Twenty Twelve: Books


It’s a fair cop. I haven’t read many books this year. The blame for this we can lay squarely at the door of the New Yorker, which continues to hog my reading time. In fact, how I managed to read anything else this year remains a mystery. Word magazine commissioned me to review a couple of novels – prequels to Trainspotting and The Godfather, by Irvine Welsh and Ed Falco, respectively, neither of which was up to much – and I fear that without Kate Mossman slinging a paperback my way, 2013 may see even less in my book pile. (I did promise not to buy any new books in 2012 until I’d finished reading all of my unread books, and I broke that resolution three times.)

The 9/11 Wars Jason Burke (Allen Lane) This came out in hardback in 2010, but I used a voucher to buy it in early 2011, and I confess I’m still reading it, but after Burke’s definitive Al-Qaeda, I knew I’d love it, and I do.
Pity The Billionaire Thomas Franks (Harvill Secker)
Driving Jarvis Ham Jim Bob (The Friday Project)
The History of the NME Pat Long (Portico)
How Soon is Now?: The Madmen and Mavericks who made Independent Music 1975-2005 Richard King (Faber)
Keynes: Return of The Master Robert Skidelsky (Penguin) This came out in 2010, and I haven’t finished it yet, but it’s a great primer for the economist whose name has been most quoted since the crash, sometimes in vain, sometimes not.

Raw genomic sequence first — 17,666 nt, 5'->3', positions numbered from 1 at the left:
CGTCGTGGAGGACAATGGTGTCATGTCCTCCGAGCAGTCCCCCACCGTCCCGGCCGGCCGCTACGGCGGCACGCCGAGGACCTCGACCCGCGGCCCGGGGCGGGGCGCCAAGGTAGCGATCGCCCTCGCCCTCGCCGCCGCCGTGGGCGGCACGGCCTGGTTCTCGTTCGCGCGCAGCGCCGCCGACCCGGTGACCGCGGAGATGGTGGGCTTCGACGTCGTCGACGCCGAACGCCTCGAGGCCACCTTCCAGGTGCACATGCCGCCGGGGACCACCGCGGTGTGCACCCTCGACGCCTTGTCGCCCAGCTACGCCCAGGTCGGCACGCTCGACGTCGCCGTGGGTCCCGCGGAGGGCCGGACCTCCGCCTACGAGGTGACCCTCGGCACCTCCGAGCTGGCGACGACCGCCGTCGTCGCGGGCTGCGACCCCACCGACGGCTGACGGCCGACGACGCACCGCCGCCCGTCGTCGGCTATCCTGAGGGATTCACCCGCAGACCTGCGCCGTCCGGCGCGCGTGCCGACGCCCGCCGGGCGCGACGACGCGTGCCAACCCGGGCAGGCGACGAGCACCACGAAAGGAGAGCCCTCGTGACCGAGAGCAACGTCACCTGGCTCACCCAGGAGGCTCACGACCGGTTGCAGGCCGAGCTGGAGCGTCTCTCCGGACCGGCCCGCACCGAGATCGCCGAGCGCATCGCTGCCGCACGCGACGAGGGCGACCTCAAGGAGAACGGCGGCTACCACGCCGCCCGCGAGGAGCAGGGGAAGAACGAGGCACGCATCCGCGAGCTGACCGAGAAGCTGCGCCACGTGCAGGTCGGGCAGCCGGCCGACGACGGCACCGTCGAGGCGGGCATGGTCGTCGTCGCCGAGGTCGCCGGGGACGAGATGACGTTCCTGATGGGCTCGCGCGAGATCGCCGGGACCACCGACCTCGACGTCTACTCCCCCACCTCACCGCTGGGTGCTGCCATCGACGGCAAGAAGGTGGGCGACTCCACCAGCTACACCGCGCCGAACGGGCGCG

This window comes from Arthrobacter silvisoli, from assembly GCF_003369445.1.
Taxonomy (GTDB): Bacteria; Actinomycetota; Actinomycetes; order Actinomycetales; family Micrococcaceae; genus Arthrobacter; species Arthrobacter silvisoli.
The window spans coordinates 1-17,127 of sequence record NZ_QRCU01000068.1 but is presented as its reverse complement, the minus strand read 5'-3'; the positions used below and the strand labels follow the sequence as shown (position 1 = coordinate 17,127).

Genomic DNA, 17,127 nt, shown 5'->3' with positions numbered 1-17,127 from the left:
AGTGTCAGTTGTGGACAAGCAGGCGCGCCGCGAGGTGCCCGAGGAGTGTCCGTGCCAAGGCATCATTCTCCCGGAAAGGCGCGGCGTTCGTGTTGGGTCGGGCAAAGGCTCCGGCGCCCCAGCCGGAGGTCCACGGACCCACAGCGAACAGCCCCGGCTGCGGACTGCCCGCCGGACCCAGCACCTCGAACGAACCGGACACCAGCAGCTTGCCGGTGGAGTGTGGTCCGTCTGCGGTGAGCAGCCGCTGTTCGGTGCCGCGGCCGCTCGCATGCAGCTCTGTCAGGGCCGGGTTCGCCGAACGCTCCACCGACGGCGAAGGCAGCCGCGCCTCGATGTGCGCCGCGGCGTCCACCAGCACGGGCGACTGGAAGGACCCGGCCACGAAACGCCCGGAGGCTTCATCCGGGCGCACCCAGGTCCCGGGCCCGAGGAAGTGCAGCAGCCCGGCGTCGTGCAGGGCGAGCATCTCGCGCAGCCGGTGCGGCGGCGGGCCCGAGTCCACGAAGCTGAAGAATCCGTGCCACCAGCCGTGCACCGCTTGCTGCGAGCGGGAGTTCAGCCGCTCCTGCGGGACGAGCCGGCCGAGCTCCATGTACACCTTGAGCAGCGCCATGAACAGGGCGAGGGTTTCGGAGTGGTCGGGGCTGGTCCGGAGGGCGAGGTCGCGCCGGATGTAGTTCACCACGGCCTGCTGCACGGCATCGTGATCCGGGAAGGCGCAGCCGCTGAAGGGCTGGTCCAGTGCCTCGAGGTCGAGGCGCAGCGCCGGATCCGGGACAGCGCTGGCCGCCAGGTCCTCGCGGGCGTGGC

The Road to Serfdom Friedrich Hayek (Routledge) And this came out in 1944, but I was moved to pick up a lovely old secondhand copy in order to try to understand right-wing thinkers. (Hayek is named as often as Friedman and Rand by free marketeers.) It’s hard going, and again, I can’t say I’ve finished it yet, but I’m afraid right-wing thinkers are still alien to me.
The Great Unwashed Gary and Warren Pleece (Escape Books)

That’s nine books. Must try harder. Well, I would try harder, but that would involve cancelling my subscription to the New Yorker. It’s not as if I’ve been playing computer games instead of reading. And I must mention the redesigned BFI Film Classics, which came out in August, and the BFI very kindly sent me. They now look as good as they read.

Microsoft Word - BFI and CR winner annoucement.doc

My favourite book of 2013, so far:
Bedsit Disco Queen Tracey Thorn (Virago) I’ll write about this honest, evocative memoir in February, when it’s actually published.


1 thought on “Twenty Twelve: Books

  1. I sympathise, Andrew – I successfully reduced my unread New Yorker pile from seven to one over the final quarter of 2012, but as a result my book-reading time was squeezed out.

    Having said that, I’m presently reading The Revolution Was Televised, by your fellow TV critic Alan Sepinwall, and it’s genuinely wonderful.

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